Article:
The Healing Buddha

Yakushi (Bhaishajaguru, The Buddha of Healing) by Enkū (1628-95). Brooklyn Museum.
Up to now I’ve tended not to write a lot about the more devotional aspect of Buddhism, however here I go! The custom within our religious Order is to celebrate, in the form of a ceremony, a number of Bodhisattva’s. This Sunday it is the turn of Bhaisajya-guru Tathagata, commonly referred to as the Medicine Buddha.

So. Bhaisajyaguru is known as the (“King of Medicine Master and Lapis Lazuli Light”), and is the Buddha of healing and medicine in Mahāyāna Buddhism. Bhaisajyaguru then is a ‘doctor’ who cures dukkha (suffering) using the ‘medicine’ of his teachings. participating in a ceremony, or other kinds of religious devotions or practices does not cure physical or mental aliments or pain. Not in the ordinary sense of the word cure anyway.  That’s magical thinking. The ‘illness’ that’s cured is dukkha (suffering or unsatisfactoriness).

The intention when attending a ceremony is not to get something for oneself or for others, a healing for example. It’s an offering, an act of generosity. The offering is actually spiritual ‘merit’ generated when entering  into and participating whole heartedly – in anything really. At the end of a ceremony the merit is offered for the benefit of all beings. And you may well ask. How does that work? The short answer is that merit ‘works’ because of the teaching of Anatta, non-self. Non separation of selves. No gaps.

What is the medicine? What is the teaching of this particular Bodhisattva? I’ve been looking into it! There’s a lot to get through and I’d not claim to have studied in depth. The subtext of the teachings coming out of the Medicine Buddha Sutra is that devotees shall be relieved of all that they do not wish to have (suffering caused through natural disasters, starvation for example.) and to have all that they wish for (“to have the inexhaustible things that they require, and relieving them from all pains and guilt resulting from materialistic desires”). One of five aspects of suffering is described thus: union with what is disliked is painful, separation from what is liked is painful, not to get what one wants is painful. There it is – suffering, or an aspect.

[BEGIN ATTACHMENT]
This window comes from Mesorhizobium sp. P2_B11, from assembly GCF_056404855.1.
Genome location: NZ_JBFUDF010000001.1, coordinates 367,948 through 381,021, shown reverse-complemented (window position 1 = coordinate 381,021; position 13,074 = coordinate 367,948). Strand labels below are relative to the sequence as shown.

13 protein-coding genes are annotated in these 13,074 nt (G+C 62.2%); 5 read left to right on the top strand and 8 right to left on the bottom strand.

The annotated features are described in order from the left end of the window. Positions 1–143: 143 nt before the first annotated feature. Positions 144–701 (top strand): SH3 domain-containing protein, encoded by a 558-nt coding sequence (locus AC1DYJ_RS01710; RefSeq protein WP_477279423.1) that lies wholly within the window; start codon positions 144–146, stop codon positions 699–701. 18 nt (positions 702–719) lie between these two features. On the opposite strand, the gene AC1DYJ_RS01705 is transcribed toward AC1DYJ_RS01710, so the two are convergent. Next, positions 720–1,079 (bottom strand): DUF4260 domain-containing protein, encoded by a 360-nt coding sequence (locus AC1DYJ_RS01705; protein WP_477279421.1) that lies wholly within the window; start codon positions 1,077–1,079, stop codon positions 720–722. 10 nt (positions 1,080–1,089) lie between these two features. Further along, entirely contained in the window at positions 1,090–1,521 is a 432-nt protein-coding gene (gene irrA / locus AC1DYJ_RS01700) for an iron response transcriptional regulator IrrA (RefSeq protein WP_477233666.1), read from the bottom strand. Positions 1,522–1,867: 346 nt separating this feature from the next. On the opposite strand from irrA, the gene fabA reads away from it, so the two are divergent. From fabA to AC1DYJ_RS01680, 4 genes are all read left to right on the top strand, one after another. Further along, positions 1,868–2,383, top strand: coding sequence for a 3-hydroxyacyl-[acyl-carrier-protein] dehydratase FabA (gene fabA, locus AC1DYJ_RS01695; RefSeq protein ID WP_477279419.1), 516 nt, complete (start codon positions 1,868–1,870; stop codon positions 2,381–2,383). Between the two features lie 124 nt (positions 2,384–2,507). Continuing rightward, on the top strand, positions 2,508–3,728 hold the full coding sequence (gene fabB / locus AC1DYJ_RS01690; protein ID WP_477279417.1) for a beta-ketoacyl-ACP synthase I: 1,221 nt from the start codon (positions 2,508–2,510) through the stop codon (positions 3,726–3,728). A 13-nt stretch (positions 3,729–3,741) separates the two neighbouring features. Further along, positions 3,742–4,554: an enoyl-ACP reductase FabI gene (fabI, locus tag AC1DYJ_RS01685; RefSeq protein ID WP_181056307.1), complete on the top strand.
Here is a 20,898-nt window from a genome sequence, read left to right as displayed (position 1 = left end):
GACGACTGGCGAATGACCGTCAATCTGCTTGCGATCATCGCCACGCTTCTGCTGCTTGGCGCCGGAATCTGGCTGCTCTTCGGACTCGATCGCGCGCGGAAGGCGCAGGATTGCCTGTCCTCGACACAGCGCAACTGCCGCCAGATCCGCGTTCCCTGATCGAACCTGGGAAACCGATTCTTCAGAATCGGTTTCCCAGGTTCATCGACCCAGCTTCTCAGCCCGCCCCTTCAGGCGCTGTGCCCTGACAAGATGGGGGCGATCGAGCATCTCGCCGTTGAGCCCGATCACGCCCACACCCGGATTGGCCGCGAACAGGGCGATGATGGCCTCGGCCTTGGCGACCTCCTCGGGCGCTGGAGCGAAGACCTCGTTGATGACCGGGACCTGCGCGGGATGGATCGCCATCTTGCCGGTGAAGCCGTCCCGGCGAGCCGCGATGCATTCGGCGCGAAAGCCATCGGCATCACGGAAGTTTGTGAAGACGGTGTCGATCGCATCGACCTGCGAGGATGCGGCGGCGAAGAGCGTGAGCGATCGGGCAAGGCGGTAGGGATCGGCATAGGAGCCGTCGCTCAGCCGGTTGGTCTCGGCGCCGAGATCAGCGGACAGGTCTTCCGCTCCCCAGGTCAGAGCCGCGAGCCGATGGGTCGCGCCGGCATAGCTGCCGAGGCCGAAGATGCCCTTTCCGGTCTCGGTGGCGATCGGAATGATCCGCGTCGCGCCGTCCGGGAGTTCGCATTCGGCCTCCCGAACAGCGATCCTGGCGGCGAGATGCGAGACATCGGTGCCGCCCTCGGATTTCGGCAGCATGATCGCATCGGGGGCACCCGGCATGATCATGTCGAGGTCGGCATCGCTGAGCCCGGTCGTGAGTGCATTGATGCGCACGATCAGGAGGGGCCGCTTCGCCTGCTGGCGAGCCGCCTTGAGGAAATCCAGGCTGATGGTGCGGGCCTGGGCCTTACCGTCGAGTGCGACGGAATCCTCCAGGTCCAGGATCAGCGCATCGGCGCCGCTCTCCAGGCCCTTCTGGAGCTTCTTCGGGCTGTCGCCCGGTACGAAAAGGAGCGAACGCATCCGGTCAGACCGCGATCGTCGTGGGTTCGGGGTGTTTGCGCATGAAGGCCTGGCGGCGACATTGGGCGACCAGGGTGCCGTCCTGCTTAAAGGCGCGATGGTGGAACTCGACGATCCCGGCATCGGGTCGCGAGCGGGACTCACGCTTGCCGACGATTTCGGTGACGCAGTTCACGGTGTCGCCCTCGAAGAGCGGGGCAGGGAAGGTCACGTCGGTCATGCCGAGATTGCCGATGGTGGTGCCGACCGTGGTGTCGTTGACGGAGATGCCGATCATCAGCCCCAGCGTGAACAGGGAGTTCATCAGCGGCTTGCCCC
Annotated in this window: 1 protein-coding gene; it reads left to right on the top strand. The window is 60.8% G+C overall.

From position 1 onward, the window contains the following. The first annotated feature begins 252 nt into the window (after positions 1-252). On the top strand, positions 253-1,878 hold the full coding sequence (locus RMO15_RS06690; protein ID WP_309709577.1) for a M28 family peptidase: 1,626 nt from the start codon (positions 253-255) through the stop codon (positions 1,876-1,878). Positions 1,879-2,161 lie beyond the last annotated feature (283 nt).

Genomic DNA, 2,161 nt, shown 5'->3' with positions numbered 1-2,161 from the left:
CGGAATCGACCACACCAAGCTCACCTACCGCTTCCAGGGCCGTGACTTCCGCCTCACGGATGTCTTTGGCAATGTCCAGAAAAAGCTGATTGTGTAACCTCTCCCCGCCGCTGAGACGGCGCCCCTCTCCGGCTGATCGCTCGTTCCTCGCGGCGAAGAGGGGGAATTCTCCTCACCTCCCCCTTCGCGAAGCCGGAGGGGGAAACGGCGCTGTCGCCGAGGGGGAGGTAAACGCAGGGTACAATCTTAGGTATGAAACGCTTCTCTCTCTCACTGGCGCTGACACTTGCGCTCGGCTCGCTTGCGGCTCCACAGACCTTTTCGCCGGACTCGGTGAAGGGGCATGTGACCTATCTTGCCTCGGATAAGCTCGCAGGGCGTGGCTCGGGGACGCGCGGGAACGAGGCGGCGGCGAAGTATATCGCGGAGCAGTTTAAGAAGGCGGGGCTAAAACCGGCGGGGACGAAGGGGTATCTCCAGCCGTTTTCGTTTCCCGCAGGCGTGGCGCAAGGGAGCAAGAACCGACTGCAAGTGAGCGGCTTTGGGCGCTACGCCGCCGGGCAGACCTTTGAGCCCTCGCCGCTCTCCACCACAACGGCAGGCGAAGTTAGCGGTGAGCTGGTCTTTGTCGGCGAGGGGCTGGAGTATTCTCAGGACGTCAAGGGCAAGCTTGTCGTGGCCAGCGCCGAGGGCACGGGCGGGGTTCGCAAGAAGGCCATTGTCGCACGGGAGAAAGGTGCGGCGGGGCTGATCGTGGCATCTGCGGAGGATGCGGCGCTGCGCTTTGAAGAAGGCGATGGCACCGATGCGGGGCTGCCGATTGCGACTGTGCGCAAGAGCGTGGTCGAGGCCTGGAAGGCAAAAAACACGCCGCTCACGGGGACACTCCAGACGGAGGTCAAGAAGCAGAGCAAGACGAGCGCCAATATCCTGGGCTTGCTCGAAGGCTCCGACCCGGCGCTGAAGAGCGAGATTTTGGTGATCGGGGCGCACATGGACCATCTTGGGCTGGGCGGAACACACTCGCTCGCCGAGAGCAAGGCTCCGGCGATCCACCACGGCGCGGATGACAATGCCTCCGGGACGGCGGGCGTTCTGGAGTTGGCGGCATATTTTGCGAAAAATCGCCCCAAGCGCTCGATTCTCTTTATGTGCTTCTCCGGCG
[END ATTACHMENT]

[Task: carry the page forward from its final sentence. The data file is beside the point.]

Understood from the point of view of faith, the teaching that cures suffering is to know, while heading into daily life challenges, there is nothing fundamental wrong, missing or out of place. Life is not a mistake nor is death. We already have within ourselves what is need to take the next step.  And, and especially AND meditation and devotional practices, be they Buddhist or not, are not a panacea.

And don’t you love this?
The ancient Aryans who brought the Sanskrit language to India were a nomadic, horse- and cattle-breeding people who travelled in horse- or ox-drawn vehicles. Su and dus are prefixes indicating good or bad. The word kha, in later Sanskrit meaning “sky,” “ether,” or “space,” was originally the word for “hole,” particularly an axle hole of one of the Aryan’s vehicles. Thus sukha … meant, originally, “having a good axle hole,” while duhkha meant “having a poor axle hole,” leading to discomfort.
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